I don’t have information about when The Amazing Spider-Man comic strip might emerge from reruns. If and when I do, I’ll post it here. I do have some thoughts and will include them at the end of this recap of the end of Roy Thomas and Alex Saviuk’s run, and the first two months of the first repeat.
The Amazing Spider-Man
24 February – 18 May 2019.
It was an action-packed moment when I last updated the Spider-Man plot. Mary Jane had covered Killgrave with the plastic sheet that neutralizes his power to command people. Look, if you’re going to stare at me that way there’s no point describing the plot of a superhero comic. But he was falling off the edge of a building. Spider-Man webbed him, but Killgrave’s momentum pulled the superhero along. Luke Cage, also in the plot, grabbed Spider-Man by the ankle.
Neither Spider-Man nor Cage is doing that well. They’re shaking off Killgrave’s command that they fight each other. Mary Jane gives Spider-Man the important clue that he has two web-shooters. Reminded of his power set, Spidey’s able to use a second line to anchor himself and keep anyone from dying.
With Killgrave neutralized, Spider-Man turns to the important stuff. That’s getting selfies with Luke Cage. He needs some good photos of Spider-Man fighting Cage, since J Jonah Jameson wants them off of Peter Parker and all that. You know. The usual.
Peter Parker drops off the pictures at the Daily Bugle and heads out. The plan’s to resume his and Mary Jane’s planned yet last-minute Australia trip. They head to the airport. There is a ritual of the Spider-Man comic strip in airports. Peter doesn’t know how to get his Spider-Man costume through security. Sometimes he forgets he’s wearing it under his normal clothes. Sometimes he worries it will get noticed in his luggage.
This time around he had an idea. He had Mary Jane wear the Spider-Man costume under her clothes, for the reasons. Still, something about him set off a security screen and who knows what all that might be. But it did fake out readers expecting some ridiculous resolution to Peter versus The Transportation Security Theater.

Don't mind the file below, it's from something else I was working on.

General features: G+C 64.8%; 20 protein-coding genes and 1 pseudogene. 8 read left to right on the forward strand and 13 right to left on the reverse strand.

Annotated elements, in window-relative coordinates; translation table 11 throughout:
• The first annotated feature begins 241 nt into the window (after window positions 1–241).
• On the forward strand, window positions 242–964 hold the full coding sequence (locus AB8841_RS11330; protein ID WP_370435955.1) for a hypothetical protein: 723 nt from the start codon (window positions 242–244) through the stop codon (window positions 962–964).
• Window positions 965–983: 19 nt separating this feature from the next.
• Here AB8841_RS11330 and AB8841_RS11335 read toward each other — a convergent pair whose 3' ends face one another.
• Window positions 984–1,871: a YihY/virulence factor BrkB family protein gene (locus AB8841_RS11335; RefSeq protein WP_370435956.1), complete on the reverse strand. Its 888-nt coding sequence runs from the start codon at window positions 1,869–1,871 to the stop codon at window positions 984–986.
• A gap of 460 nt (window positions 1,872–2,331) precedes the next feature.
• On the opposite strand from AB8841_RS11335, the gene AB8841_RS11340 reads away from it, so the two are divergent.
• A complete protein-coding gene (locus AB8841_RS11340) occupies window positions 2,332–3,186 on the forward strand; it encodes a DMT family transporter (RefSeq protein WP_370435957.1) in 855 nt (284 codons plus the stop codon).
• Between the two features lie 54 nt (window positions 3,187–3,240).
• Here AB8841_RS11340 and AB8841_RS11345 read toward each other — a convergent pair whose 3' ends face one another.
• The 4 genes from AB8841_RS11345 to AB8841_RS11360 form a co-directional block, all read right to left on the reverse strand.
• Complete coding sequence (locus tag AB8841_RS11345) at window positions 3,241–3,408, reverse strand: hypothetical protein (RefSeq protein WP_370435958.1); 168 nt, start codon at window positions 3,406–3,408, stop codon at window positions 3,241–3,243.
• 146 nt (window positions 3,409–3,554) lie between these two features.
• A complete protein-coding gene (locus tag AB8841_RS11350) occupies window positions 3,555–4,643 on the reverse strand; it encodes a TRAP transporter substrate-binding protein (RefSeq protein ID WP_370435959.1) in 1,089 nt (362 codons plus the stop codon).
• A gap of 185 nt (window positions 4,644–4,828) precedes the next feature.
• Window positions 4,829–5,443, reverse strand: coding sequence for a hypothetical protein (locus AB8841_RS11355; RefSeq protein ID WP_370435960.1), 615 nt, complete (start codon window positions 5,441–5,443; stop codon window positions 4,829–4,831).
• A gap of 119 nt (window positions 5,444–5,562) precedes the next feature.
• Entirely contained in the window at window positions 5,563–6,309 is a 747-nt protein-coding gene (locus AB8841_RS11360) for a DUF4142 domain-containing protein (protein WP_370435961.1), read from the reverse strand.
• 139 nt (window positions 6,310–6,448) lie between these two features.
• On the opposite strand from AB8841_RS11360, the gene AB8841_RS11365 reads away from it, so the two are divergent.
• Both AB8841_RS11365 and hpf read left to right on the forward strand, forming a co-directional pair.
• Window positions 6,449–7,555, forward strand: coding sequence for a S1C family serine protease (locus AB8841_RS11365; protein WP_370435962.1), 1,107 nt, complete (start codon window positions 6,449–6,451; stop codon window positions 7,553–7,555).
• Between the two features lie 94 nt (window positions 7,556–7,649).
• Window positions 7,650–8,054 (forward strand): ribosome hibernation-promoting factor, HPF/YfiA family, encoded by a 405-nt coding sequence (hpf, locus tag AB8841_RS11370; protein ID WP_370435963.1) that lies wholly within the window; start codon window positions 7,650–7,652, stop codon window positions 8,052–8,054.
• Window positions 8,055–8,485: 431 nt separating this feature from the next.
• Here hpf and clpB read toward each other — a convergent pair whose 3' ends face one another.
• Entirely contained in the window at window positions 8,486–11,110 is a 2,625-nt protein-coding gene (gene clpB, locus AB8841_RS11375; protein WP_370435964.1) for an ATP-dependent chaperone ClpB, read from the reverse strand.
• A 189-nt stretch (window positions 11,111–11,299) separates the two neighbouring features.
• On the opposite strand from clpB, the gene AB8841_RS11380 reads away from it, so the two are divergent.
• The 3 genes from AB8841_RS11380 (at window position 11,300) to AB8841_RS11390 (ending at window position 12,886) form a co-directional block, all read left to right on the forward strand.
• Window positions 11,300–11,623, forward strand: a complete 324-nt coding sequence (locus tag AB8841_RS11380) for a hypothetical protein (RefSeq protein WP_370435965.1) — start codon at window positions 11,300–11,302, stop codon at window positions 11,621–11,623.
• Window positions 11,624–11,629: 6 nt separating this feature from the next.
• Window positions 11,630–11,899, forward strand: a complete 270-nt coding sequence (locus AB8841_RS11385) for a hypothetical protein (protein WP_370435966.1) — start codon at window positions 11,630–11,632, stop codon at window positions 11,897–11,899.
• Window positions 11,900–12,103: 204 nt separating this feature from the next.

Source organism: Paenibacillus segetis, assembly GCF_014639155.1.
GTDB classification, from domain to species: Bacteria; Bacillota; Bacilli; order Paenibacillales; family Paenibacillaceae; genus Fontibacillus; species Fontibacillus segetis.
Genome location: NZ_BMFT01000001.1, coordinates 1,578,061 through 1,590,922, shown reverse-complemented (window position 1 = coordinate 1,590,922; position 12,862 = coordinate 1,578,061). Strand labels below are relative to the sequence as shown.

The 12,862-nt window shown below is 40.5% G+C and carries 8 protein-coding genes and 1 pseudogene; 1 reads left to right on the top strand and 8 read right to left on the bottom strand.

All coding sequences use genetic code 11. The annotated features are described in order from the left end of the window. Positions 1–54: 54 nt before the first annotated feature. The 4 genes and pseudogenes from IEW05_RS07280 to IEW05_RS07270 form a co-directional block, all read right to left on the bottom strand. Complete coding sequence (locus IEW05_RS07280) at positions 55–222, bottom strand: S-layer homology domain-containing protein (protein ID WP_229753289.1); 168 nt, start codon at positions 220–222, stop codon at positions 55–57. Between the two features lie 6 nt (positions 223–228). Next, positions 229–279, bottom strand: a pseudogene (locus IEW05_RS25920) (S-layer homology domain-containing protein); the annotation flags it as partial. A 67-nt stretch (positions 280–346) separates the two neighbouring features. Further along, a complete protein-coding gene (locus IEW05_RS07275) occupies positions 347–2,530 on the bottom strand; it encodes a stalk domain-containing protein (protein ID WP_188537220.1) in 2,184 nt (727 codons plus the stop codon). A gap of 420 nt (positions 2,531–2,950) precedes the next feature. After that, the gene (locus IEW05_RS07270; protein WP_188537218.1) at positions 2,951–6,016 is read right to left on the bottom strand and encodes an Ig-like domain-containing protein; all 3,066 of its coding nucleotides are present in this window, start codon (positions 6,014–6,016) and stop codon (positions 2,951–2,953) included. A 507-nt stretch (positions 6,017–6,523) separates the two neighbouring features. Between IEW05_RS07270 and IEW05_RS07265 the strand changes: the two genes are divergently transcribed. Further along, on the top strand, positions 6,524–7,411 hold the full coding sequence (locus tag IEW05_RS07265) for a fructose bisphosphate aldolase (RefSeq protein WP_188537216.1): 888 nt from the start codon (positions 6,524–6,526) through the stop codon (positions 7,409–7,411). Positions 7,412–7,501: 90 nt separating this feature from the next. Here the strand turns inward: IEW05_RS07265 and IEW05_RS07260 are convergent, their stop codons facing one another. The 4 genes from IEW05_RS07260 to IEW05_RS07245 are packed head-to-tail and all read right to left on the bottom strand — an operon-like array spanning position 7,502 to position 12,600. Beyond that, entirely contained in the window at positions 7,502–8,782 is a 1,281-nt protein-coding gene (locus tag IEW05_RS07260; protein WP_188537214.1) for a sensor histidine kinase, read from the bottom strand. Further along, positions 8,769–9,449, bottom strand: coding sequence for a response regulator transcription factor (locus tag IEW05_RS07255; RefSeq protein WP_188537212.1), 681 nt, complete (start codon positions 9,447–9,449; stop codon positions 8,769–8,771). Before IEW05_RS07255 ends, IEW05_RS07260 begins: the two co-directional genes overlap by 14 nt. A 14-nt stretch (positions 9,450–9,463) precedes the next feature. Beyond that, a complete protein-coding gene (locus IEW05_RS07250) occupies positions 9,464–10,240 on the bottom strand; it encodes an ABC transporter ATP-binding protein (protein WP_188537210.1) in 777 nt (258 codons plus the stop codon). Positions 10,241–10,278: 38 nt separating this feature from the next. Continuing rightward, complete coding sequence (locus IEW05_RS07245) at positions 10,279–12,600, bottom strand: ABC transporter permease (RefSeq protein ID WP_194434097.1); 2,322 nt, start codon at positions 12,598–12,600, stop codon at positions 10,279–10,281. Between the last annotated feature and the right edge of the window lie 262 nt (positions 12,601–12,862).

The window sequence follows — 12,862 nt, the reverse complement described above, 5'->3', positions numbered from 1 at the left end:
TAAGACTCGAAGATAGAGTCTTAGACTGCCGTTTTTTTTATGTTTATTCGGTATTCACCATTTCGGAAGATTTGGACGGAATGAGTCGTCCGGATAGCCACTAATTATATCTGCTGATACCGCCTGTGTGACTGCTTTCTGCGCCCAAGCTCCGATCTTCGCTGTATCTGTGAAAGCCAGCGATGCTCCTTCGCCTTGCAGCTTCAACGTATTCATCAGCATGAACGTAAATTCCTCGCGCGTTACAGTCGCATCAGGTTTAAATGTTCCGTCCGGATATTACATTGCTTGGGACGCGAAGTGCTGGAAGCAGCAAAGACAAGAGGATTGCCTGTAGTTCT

And, the 23rd of March, the run of The Amazing Spider-Man came to an end. At least, they’re still calling it a hiatus. I haven’t seen any news about the supposed search for a new creative team, or any planned time for new comics to come out. The 24th, the strip went into its current rerun phase, with an edited strip from 2014. The editing teases that this is Peter Parker dreaming of old times while on the plane. New York City to Australia is a long flight, and the newspaper Spider-Man spends a lot of time asleep anyway.
Had the newspaper comic continued, Roy Thomas’s plans included an encounter with The Kangaroo. And I suspect Mary Jane wearing the Spider-Man costume would foreshadow something. Instead, we’re getting a rerun of an encounter with Mysterio. I have a certain odd affection for Mysterio. I learned of him while a teenager, reading the 1980s Sensational She-Hulk comic, which specialized in featuring the villains who were kind of … uhm … how can I put this politely? It’s where I first saw Stilt-Man, a villain who goes around on extendable robot legs. Mysterio was one of that comic book’s first villains. And his gimmick’s a fun one. He doesn’t quite have superpowers. He’s a master of special effects and hypnosis and stagecraft and performance. I guess in principle everything he does is something a professional special-effects team could put together. But, like, in that She-Hulk comic he faked an alien invasion. That seems like it would need a larger special effects house than “one guy with a great swooping cape and a ball covering his head”. I bet the hypnosis helps.
So to the rerun plot, which is still under way. Mary Jane’s show on Broadway is closing. Not for unpopularity; the theater needs repair. This was, in 2014, because of damage done the theater by Spider-Man’s fight with Doctor Octopus. In 2019, it would still be justified, after the damage with Spider-Man’s fight with the Kingpin and Golden Claw. She’ll be out of work three months, or an eternity. But there’s good news: Abe Smiley is in town. A few years before he produced the direct-to-DVD superhero film Marvella. Mary Jane starred. Now it’s time for a sequel. Which is filming in New York, and needs like three months to do. Perfect.